Infinity Wars Reborn Review 2017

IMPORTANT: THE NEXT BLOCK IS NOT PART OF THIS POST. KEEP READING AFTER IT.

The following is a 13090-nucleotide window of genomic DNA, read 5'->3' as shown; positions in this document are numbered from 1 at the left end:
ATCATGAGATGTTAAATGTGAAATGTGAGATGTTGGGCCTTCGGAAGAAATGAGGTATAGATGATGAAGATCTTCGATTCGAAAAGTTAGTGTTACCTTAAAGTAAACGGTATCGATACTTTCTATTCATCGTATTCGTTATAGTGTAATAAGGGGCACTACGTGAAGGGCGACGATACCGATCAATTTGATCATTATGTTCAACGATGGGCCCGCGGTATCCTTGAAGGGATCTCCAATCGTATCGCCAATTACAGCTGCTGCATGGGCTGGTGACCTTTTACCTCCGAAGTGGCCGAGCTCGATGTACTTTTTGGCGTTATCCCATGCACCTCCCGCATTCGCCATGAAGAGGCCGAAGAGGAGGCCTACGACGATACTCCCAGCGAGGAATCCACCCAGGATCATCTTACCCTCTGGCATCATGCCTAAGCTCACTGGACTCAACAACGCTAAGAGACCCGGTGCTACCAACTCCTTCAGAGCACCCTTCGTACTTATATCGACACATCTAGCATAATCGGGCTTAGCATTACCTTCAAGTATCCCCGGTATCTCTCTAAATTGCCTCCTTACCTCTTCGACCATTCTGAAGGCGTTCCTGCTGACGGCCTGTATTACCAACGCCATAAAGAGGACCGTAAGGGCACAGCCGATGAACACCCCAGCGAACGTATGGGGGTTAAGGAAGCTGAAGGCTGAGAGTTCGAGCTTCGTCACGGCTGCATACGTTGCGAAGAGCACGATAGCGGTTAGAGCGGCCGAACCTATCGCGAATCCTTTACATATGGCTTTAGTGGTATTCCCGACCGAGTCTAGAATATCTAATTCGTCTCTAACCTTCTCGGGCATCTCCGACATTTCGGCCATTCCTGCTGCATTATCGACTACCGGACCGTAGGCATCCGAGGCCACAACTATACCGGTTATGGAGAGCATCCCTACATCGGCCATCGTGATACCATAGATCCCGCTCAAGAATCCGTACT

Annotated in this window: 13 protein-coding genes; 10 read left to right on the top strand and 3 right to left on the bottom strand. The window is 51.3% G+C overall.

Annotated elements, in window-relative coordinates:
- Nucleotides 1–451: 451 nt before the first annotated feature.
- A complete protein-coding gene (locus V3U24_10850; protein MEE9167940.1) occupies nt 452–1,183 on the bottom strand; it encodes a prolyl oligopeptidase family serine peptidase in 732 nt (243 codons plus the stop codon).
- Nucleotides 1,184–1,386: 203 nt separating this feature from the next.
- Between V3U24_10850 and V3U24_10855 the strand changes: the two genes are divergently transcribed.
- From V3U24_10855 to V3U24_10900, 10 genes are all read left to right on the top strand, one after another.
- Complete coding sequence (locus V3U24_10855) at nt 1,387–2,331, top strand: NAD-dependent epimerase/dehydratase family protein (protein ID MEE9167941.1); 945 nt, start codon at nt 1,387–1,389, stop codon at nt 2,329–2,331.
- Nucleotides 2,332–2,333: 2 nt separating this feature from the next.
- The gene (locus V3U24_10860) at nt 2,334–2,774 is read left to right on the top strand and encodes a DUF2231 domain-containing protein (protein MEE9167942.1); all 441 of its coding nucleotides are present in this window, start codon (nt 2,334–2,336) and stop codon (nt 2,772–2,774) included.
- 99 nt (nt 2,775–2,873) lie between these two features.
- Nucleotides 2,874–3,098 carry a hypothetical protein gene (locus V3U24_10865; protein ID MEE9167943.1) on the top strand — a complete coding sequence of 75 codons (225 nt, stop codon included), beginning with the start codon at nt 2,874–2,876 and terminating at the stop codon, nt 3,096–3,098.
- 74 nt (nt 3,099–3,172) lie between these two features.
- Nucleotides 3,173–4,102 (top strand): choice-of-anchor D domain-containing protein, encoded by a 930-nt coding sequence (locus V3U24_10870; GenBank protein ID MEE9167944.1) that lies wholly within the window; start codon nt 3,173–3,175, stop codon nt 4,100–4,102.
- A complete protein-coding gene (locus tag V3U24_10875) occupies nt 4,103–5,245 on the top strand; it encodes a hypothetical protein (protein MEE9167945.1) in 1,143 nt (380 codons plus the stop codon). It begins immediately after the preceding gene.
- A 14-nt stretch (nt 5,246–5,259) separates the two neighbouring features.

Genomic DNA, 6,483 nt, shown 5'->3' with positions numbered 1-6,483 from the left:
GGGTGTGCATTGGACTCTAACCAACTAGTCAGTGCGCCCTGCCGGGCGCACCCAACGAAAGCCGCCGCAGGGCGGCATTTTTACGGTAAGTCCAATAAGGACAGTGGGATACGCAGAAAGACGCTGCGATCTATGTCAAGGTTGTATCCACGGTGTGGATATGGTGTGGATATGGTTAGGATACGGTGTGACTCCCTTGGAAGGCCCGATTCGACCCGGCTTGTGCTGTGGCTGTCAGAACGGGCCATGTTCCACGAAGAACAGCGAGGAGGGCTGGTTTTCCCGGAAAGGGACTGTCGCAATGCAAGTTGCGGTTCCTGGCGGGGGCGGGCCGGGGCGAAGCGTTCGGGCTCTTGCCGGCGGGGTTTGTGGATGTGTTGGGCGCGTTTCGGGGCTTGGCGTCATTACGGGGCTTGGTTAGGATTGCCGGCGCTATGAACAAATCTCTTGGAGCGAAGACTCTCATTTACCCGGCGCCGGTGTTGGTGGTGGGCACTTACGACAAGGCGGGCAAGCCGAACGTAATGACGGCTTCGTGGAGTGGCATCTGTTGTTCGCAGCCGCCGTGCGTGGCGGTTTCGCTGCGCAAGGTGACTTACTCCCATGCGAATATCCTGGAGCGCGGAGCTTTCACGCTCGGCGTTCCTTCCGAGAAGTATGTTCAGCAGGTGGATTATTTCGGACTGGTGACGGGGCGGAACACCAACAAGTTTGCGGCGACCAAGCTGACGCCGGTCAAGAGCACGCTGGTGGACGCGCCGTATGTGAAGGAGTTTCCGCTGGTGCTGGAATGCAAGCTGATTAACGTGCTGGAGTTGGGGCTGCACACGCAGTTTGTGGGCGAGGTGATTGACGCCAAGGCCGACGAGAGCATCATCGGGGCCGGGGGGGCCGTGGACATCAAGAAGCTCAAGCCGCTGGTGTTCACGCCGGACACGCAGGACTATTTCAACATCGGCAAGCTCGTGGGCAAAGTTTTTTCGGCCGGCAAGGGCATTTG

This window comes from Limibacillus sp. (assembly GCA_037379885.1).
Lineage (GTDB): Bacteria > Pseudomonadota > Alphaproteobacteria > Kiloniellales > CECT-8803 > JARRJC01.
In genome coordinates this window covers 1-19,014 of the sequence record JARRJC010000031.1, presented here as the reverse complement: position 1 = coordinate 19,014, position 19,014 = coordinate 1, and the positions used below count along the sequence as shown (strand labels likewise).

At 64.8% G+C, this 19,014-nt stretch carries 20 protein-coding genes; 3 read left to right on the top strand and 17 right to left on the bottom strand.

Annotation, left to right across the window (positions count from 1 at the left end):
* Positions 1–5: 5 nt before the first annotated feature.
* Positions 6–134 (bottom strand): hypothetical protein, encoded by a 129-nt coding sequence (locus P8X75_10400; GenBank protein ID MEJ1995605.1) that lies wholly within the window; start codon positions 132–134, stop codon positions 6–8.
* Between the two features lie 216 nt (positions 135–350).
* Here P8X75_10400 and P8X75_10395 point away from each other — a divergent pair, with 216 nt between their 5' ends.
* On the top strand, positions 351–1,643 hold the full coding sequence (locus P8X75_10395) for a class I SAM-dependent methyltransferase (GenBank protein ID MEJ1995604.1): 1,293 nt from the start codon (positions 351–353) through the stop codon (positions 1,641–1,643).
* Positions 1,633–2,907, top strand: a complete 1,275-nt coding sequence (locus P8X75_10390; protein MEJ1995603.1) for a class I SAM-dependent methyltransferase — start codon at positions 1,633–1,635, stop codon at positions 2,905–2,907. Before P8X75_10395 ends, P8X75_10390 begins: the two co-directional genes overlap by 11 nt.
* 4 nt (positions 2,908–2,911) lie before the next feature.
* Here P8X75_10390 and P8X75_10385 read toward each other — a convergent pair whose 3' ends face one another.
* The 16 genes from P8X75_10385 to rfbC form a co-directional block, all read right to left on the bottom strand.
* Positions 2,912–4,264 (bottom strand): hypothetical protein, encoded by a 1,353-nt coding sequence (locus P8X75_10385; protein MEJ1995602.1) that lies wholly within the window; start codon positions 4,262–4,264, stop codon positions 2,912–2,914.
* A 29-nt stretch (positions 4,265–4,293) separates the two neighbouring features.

Infinity Wars is a CCG that does something that pretty much no other trading card game I’ve played has offered: Trading! Yes, in Infinity Wars you can trade cards with other players [at least cards that aren’t soulbound], and I think that’s magnificent. I fell off the bandwagon though, when “Shrine” stopped working. That and being overwhelmed by reviews to write, it’s hard for me to stick to more than one or two games at a time. But I finally get to come back to it and check out the “Reborn” patch, which made some pretty big changes to the look and feel of the game! Now, I’ll grant you, the gameplay has not changed. If you’re coming back and worried that the core rules/makeup of the game are going to be different, you’ll be delighted to know that they are not! There are more cards, and more decks/ways to play the game, but the game itself as a whole is still very much the same. For those unfamiliar with Infinity Wars at all, I’ll be sure to give you a full rundown of the gameplay as well as the recent changes.